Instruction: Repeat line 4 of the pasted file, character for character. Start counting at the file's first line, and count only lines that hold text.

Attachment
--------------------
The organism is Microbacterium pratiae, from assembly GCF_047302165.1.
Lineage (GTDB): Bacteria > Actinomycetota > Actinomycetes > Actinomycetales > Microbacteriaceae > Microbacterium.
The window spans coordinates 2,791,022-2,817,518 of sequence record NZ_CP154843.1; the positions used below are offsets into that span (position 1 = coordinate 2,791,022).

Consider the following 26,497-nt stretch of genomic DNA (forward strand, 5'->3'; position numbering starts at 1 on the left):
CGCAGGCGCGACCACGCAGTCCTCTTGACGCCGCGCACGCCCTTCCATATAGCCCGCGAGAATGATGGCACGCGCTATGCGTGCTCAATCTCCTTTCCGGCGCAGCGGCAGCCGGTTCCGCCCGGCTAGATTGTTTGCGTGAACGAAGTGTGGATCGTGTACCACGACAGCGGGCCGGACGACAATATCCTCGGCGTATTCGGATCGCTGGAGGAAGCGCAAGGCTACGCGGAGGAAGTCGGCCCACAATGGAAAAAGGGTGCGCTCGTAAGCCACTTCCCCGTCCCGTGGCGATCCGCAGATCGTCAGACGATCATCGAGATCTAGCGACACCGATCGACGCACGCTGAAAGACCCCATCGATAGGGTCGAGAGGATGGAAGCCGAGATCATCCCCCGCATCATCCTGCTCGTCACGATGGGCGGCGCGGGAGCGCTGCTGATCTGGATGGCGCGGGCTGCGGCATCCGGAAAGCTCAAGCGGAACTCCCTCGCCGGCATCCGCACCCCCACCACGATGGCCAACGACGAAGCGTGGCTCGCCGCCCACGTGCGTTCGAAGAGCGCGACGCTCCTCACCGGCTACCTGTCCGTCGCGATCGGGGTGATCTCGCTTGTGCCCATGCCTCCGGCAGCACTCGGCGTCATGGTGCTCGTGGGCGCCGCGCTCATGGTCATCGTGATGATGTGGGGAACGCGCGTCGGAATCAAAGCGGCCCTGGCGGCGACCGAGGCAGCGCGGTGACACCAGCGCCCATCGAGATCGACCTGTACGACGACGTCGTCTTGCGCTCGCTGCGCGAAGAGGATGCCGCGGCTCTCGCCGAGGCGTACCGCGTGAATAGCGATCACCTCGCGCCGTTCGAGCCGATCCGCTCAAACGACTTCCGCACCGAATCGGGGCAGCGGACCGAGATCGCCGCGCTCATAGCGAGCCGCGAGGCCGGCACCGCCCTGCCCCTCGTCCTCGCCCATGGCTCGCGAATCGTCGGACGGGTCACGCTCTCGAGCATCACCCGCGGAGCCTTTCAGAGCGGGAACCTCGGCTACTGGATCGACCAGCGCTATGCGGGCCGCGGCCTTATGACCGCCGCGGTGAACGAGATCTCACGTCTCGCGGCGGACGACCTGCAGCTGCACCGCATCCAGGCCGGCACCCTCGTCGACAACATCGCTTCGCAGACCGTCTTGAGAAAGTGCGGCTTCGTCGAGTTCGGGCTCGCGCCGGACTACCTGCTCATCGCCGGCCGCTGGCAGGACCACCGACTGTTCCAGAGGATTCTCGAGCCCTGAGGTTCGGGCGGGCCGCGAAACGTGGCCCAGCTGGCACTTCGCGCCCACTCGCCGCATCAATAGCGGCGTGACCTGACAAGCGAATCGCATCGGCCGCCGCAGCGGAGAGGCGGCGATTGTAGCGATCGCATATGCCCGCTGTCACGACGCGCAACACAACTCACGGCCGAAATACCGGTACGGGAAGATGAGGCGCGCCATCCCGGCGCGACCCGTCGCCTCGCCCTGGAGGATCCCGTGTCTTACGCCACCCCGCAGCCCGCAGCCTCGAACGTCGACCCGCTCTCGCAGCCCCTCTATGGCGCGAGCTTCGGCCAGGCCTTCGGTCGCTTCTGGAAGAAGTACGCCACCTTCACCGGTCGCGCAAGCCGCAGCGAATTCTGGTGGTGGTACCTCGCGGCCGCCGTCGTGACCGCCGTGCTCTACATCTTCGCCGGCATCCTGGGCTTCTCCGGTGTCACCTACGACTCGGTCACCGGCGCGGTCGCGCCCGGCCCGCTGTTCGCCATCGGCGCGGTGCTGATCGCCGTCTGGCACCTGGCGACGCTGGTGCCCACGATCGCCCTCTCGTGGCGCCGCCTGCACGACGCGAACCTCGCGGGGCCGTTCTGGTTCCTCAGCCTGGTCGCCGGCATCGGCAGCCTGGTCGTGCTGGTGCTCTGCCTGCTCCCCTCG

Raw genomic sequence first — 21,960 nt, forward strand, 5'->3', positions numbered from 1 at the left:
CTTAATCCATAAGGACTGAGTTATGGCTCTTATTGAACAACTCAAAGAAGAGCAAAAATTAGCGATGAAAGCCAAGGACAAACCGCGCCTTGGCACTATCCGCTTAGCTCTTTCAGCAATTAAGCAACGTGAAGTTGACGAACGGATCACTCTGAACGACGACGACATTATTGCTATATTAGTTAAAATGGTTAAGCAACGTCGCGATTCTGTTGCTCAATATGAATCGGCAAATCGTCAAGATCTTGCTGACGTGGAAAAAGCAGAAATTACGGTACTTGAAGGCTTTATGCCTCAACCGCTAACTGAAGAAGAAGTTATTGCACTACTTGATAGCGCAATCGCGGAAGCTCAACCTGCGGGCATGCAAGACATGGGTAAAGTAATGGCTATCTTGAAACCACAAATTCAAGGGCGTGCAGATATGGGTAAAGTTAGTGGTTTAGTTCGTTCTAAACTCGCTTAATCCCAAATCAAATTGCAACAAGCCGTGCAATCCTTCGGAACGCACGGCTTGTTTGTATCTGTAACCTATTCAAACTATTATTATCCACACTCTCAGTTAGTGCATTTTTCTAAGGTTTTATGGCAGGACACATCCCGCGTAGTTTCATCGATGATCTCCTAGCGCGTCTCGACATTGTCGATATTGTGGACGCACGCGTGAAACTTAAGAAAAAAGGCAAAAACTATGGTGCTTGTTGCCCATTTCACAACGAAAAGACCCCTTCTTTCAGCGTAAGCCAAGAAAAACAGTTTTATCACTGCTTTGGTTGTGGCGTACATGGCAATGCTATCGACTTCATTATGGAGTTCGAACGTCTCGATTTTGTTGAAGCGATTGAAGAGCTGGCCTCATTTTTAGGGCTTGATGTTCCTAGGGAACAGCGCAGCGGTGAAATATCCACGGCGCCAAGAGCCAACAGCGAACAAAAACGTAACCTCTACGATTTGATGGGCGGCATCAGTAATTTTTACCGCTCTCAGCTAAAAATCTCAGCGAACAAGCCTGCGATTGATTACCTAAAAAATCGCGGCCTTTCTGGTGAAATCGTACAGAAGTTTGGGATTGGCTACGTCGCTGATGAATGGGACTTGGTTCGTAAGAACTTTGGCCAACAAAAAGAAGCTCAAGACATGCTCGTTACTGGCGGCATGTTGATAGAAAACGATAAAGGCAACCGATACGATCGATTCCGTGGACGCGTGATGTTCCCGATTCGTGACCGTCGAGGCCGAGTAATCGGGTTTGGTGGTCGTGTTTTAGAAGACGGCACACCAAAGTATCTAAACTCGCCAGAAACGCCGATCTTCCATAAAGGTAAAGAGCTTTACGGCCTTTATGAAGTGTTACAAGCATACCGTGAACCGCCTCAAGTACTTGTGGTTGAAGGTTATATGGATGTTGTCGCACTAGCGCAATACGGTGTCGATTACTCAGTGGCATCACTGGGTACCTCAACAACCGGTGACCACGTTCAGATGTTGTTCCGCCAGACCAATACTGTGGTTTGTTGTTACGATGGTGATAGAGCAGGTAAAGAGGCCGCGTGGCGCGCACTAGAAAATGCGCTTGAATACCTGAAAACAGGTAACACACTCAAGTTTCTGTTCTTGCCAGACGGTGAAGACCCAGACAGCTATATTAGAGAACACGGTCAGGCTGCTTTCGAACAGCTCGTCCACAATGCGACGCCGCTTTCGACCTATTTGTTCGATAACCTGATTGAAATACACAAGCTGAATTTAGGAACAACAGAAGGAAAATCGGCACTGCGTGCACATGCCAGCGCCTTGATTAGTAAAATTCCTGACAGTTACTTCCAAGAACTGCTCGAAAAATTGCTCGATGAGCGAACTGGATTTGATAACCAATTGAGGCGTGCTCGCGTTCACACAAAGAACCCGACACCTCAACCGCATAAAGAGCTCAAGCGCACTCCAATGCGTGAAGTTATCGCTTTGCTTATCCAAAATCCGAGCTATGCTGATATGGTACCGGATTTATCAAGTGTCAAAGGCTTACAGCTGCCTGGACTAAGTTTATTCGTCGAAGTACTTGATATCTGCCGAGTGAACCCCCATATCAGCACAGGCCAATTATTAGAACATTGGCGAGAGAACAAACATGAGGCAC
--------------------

Consider the following 26,497-nt stretch of genomic DNA (forward strand, 5'->3'; position numbering starts at 1 on the left):